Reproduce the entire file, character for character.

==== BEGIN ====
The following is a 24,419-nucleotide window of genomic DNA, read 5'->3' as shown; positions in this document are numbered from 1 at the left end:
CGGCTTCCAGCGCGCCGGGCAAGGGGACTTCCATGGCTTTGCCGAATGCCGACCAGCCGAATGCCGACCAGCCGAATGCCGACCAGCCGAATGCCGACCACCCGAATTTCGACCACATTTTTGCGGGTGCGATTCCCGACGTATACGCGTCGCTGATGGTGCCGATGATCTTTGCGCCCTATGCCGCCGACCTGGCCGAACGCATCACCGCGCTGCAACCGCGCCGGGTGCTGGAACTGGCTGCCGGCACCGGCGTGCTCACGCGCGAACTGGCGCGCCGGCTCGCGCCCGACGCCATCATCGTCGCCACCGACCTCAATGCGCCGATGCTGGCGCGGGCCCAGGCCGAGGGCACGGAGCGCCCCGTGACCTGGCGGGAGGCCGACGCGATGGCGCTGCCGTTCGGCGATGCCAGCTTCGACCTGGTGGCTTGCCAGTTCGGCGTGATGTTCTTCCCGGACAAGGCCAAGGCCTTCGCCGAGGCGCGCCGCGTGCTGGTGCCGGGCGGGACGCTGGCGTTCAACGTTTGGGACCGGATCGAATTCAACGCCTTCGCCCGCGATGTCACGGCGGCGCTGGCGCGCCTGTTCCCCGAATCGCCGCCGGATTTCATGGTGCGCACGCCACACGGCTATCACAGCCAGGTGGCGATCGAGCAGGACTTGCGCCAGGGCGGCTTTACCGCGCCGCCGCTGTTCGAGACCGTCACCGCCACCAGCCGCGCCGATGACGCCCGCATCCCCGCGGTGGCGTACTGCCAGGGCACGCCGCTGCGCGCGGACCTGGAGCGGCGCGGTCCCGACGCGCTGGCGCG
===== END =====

The following is a 24,419-nucleotide window of genomic DNA, read 5'->3' as shown; positions in this document are numbered from 1 at the left end:
CGGCTTCCAGCGCGCCGGGCAAGGGGACTTCCATGGCTTTGCCGAATGCCGACCAGCCGAATGCCGACCAGCCGAATGCCGACCAGCCGAATGCCGACCACCCGAATTTCGACCACATTTTTGCGGGTGCGATTCCCGACGTATACGCGTCGCTGATGGTGCCGATGATCTTTGCGCCCTATGCCGCCGACCTGGCCGAACGCATCACCGCGCTGCAACCGCGCCGGGTGCTGGAACTGGCTGCCGGCACCGGCGTGCTCACGCGCGAACTGGCGCGCCGGCTCGCGCCCGACGCCATCATCGTCGCCACCGACCTCAATGCGCCGATGCTGGCGCGGGCCCAGGCCGAGGGCACGGAGCGCCCCGTGACCTGGCGGGAGGCCGACGCGATGGCGCTGCCGTTCGGCGATGCCAGCTTCGACCTGGTGGCTTGCCAGTTCGGCGTGATGTTCTTCCCGGACAAGGCCAAGGCCTTCGCCGAGGCGCGCCGCGTGCTGGTGCCGGGCGGGACGCTGGCGTTCAACGTTTGGGACCGGATCGAATTCAACGCCTTCGCCCGCGATGTCACGGCGGCGCTGGCGCGCCTGTTCCCCGAATCGCCGCCGGATTTCATGGTGCGCACGCCACACGGCTATCACAGCCAGGTGGCGATCGAGCAGGACTTGCGCCAGGGCGGCTTTACCGCGCCGCCGCTGTTCGAGACCGTCACCGCCACCAGCCGCGCCGATGACGCCCGCATCCCCGCGGTGGCGTACTGCCAGGGCACGCCGCTGCGCGCGGACCTGGAGCGGCGCGGTCCCGACGCGCTGGCGCG